Among the histopathologies observed in the testicles of Clarias gariepinus exposed to xenobiotics, there is the release of immature cells into the lumen (Agbohessi et al. 2015). Da Cuña et al. (2013) also reported similar changes in Cichlasoma dimerus males exposed to an insecticide. The release of immature cells into the lumen is indicative of deficiency in spermatogenesis and, possibly, testicular functionality (Da Cuña et al 2011). Both the studies by Agbohessi et al. (2015) and Da Cuña et al. (2011; 2013) corroborate the results obtained in this study, which observed the release of immature cells into the lumen in the testicles of A. lacustris in greater quantity (47.36%) when compared to other histological damages found. The presence of testicular oocytes, found in a smaller quantity, is of great concern in the reproductive biology of A. lacustris. In dioecious fish, the presence of intersex is considered a signature of exposure to xenobiotics (Luzio et al. 2016). Although the genotype of intersex fish had not been determined, the macro and microscopic aspects of their gonads indicated that the individuals were male (Prado et al. 2011). Intersex gonads have been found in several studies carried out in rivers contaminated with xenobiotics in North America (Fossi et al. 2004), England (Hinck et al. 2009) and in the Mediterranean Sea (Jobling et al. 2009). Prado et al. (2011) conducted a study with Astyanax fasciatus in a reservoir in southeastern Brazil and, comparing the results obtained, this study found few individuals with the presence of gonads in intersex. Prado et al. (2011) reported a high prevalence of intersex in the studied organisms and suggested a high risk of contamination by xenobiotics at the collection sites. Although the prevalence in this study was lower, the presence of fish with intersex can directly impact the development and reproduction of offspring and, consequently, the population of A. lacustris in the lower Doce River can be affected in the long term (Prado et al. 2011).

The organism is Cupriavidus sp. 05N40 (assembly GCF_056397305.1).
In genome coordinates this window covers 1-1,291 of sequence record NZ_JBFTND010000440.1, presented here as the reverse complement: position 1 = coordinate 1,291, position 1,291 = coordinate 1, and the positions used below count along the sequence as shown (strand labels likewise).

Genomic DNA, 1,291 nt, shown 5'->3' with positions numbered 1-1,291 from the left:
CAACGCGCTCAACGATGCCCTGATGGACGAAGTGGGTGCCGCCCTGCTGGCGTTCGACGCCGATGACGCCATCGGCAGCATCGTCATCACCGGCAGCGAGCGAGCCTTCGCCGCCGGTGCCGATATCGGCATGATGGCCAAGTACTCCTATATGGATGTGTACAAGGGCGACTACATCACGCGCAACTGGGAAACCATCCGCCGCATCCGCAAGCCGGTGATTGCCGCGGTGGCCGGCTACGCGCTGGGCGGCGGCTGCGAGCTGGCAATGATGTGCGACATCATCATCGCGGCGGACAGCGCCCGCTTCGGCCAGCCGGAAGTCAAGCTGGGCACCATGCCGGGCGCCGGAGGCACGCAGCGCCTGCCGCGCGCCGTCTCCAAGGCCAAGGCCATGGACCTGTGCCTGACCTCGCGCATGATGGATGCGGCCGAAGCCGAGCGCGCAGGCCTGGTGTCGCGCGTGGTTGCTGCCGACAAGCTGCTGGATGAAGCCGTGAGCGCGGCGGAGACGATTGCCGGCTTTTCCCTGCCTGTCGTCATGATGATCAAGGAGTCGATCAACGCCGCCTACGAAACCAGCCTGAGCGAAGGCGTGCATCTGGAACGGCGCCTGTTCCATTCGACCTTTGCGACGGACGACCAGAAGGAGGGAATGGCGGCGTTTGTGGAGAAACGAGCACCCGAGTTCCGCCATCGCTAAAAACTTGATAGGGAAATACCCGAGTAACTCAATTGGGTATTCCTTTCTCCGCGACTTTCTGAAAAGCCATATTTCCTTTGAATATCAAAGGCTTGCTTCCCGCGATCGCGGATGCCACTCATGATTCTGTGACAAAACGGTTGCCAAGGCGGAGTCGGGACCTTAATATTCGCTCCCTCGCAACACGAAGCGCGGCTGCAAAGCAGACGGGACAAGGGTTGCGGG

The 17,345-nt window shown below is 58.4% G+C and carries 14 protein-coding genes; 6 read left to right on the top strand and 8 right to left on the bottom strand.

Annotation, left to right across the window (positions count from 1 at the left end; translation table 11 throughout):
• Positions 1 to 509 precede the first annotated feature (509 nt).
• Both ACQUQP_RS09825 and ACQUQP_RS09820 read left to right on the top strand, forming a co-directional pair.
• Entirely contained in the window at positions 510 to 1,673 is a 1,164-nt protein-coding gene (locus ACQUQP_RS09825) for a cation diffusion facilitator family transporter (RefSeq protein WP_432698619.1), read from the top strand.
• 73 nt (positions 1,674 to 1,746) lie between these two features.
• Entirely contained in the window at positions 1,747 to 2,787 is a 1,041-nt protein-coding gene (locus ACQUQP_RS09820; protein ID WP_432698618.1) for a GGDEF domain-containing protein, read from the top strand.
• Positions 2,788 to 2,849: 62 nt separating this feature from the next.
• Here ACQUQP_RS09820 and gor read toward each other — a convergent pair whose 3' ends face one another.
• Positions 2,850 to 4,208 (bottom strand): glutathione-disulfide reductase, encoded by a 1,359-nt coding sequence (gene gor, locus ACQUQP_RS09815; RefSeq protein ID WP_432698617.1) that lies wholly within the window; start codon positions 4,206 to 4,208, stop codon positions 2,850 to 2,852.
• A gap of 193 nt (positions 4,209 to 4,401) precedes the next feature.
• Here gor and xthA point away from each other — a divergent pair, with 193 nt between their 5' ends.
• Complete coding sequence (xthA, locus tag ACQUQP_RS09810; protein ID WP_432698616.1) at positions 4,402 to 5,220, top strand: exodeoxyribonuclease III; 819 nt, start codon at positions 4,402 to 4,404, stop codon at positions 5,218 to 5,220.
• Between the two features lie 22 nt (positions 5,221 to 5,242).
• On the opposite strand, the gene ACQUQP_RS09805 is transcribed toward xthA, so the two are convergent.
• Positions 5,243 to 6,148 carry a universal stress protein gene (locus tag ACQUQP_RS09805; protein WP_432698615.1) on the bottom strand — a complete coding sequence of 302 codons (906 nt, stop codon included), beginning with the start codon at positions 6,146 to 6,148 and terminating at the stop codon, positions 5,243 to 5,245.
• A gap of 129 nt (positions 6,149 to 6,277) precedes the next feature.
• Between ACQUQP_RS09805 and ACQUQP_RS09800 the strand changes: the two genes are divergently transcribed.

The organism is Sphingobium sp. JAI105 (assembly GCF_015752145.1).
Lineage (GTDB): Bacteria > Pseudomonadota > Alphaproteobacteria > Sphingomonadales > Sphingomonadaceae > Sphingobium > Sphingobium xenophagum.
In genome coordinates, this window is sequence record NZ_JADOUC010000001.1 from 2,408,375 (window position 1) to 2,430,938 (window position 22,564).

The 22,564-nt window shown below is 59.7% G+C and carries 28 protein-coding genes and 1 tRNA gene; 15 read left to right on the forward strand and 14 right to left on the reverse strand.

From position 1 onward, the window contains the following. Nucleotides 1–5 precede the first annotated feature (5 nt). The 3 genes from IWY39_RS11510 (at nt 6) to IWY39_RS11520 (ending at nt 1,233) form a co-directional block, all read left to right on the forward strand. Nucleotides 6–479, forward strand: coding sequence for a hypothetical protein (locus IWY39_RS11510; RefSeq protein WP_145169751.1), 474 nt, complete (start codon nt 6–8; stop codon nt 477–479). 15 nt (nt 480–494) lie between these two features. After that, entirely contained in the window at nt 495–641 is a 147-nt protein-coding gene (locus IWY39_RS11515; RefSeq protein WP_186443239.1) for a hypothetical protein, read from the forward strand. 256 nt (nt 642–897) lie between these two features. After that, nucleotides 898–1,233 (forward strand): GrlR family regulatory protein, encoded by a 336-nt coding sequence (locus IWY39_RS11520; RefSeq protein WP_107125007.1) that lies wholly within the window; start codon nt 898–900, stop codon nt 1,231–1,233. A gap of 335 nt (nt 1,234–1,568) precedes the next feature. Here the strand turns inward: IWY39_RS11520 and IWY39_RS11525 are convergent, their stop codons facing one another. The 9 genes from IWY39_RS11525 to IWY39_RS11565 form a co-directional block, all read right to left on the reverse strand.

According to Dyer (2007), metals can act as xenobiotics in exposed organisms through specific high-affinity pathways, such as, for example, the interaction with estrogen receptors. In a study by Luzio et al. (2016) with Danio rerio, the authors emphasize that exposure to xenobiotics can delay the development of oocytes, inducing them to death and potentially reducing the individual's reproductive success. Luzio et al. (2016) found a significant number of atretic oocytes and considered it the major responsible for the increase in the damage rate in the collected female gonads. Atresia is a degenerative and resorption process that occurs, both naturally and under conditions of environmental contamination (Weber et al. 2003). The results obtained by Luzio et al. (2016) corroborate the results found in the present study. Oocyte atresia was the most frequently damage found in the female organisms studied, with a prevalence of 39.64% in relation to the other histological damages analyzed. Studies with Pimephales promelas (Kidd et al. 2007) and Chalcalburnus tarichi (Kaptaner and Ünal 2011) also obtained similar results, with a high rate of atresia in organisms exposed to xenobiotics.
Cardoso et al. (2018) performed an experiment with Danio rerio females in order to confirm the applicability of the semi-quantitative method of counting in female gonads. Despite correctly establishing the stage of gonadal maturation, Cardoso et al (2017, 2018) concluded that, if the objective was to obtain a general classification of maturation or some differences between treatments, the semi-quantitative method is considered appropriate; however, if the objective of the work is to explore in detail the structural components of the gonads (such as primary, cortical, vitellogenic, and previtellogenic oocytes), the recommended method is the quantitative one. The present study confirms this statement since the stages of gonadal maturation of males and females were successfully determined by the semi-quantitative method. Nonetheless, when a more detailed analysis of female gonads was made using the quantitative method, the correlation between histological damage and the concentration Al and Fe was significantly positive. The qualitative method did not obtain any significant results in relation to metals. Moreover, when the results were classified into levels of histological damage, the semi-quantitative method classified females classified as Class 2 of histological damage with moderate changes. On the other hand, the quantitative methodology classified females as Class 3 of histological damage with clear alterations in the tissue of the organ. Thus, it is concluded that the method of quantitative determination of histological damage in female gonads from A. lacustris is more recommended than the semi-quantitative method.